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Updated: April 6, 2013 16:12 IST

An intriguing cliff-hanger

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Despite thematic familiarity, the latest episode of the Clifton saga works because of the author’s trademark ability to keep readers hooked, says ZARA KHAN.

If you are a Jeffrey Archer fan, then you know that he usually sticks to the familiar — politics, the aristocracy, politics, prison life, politics, rags-to-riches, and politics are a few of his favourite themes. He is also known for sprinkling a few autobiographical elements in his stories, alternatively thrilling and annoying his readers with devious twists in the plot and intriguing cliffhangers.

The third chapter in The Clifton Chronicles spans the lives of the Clifton-Barrington family from 1945 to 1957. Spoiler alert: Harry and Emma are united in holy matrimony and set up housekeeping at Barrington Hall. Harry, who is quite obviously a thinly-veiled Archer, is going from strength to strength as a best-selling novelist. We follow him on book tours as he pathetically attempts to persuade his American audience that he is proud to be England’s best-selling author (“But I’m not, by a long chalk”), while fending off his attractive publicist’s advances (“If you’ve always been my biggest fan, perhaps it’s time you read this”).

Emma, that paragon of all virtues, continues to study further, becomes the first female board member of the family shipping company, while bringing up her deceased father’s love-child, putting up with her son’s adolescence, accompanying Harry overseas and playing supportive sister to the politically ambitious Giles.

Giles, a very likable fellow thus far — even more so than Harry, in my opinion, because he seems too good to be true while Giles is more human — in this book, is slightly disappointing. Although he forms an undeniably strong part of the narration, his behaviour — particularly that of slobbering over the devious Lady Virginia — seems rather out of character. We follow his rise as a Labour MP as his family gives up its Tory loyalties for him.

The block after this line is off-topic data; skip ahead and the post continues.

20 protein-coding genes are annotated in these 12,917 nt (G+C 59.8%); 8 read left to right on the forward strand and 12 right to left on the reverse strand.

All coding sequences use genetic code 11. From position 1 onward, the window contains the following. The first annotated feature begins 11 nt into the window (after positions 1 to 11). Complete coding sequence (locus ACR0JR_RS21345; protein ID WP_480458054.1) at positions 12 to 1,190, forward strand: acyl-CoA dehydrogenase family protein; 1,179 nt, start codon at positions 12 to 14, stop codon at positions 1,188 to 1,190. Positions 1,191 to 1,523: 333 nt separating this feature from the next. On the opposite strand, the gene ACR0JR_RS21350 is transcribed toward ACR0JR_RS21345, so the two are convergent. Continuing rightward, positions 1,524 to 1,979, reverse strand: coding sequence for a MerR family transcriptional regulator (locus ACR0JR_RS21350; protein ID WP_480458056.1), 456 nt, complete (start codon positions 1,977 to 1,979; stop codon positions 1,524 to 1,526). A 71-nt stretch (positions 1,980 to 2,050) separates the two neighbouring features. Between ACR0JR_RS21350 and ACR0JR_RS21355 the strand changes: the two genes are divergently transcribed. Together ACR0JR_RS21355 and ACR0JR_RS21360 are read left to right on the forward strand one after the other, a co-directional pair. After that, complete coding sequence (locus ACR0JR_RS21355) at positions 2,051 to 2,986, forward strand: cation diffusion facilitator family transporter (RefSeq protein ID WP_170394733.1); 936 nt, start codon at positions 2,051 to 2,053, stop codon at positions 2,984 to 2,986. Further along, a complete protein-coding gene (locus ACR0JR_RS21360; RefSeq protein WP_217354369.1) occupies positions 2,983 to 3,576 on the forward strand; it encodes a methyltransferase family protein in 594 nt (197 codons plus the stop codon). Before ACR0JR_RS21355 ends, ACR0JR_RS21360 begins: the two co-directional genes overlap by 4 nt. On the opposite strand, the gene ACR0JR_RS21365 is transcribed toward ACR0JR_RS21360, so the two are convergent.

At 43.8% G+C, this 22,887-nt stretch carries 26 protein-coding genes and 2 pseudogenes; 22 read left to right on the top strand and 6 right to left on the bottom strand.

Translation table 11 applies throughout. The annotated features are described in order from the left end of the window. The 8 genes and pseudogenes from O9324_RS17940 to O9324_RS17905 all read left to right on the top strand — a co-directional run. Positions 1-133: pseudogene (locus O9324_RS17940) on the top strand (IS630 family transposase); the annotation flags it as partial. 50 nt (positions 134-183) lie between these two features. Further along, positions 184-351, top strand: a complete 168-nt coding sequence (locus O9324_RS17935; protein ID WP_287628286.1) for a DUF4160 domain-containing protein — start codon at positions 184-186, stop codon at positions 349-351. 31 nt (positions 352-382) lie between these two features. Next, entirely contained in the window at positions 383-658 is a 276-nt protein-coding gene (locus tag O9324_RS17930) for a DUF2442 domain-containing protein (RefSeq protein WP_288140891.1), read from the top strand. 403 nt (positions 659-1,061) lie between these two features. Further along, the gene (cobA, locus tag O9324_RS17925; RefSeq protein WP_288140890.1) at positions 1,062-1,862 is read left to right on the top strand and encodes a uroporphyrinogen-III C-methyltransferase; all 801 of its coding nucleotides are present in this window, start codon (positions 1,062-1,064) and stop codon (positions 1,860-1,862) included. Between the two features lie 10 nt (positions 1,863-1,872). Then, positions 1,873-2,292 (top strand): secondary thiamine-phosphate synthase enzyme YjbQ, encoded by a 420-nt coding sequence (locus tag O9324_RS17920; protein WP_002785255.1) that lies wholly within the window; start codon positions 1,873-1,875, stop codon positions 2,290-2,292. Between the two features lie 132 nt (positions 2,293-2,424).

Grace, the bluestocking who appreciates the irony of wearing blue stockings, embodies the requisite “spinster aunt” in every family. Another disappointment, she has a lot of potential and deserves a stronger storyline.

Jessica, the foundling and child prodigy, is as yet unaware that the older brother she hero-worships is, in fact, her nephew. A loner, we see her and her talent grow as Harry and Emma do their best to encourage her art.

Sebastian, Harry and Emma’s precocious progeny, in the latter half of the book, is the pivot of the narration. Bright like his father, with an eye for the ladies like his uncle, and a naiveté all his own, he displays a knack for getting himself into scrapes.

The villains, meanwhile, are clichéd enough to be called caricatures. Major Fisher, Harry and Giles’s old school nemesis, redoubles his efforts to bring the Clifton-Barrington family down. Lady Virginia, the woman scorned, seethes, fumes and joins forces with Fisher.

Enter Don Pedro Martinez, an Argentinean Mafioso and Sebastian’s best friend’s father. Sebastian, with his endearingly annoying innocence and uncanny talent for trouble, involves himself with Martinez and consequently international art fraud. When the older generation rushes to his rescue, Martinez swears revenge, the Family way.

The book ends with another typical cliff(ton)-hanger, which makes you want to tear your hair out, collar the author and demand to know what happens next. Despite every single theme from every one of Archer’s earlier books — from spies to accidental incest — being a part of The Clifton Chronicles, the saga still works because of the author’s trademark ability to keep readers hooked.

Despite the occasional pages you might want to skip, most of them involving the election process — after all, we’ve had enough of that in Sons of Fortune, First Among Equals, and others — you feel compelled to follow the family’s lives, if only to shake your head at Giles’ cringing servility towards Lady Virginia , smile at Emma’s academic achievements, and sniff disapprovingly at Sebastian’s more idiotic escapades — I mean, come on kid, don’t you know better than to get caught with the serving maid after lights out? It almost makes you wonder how he ever won that scholarship to Cambridge.

The Clifton Chronicles was originally intended to be a five-part series, tracing the family saga from 1920 to 2020. However, as Archer recently revealed during the Bangalore leg of his Indian tour to promote the book, it may go to six or seven.

Best Kept Secret; Jeffrey Archer, Pan Macmillan, Price not mentioned.

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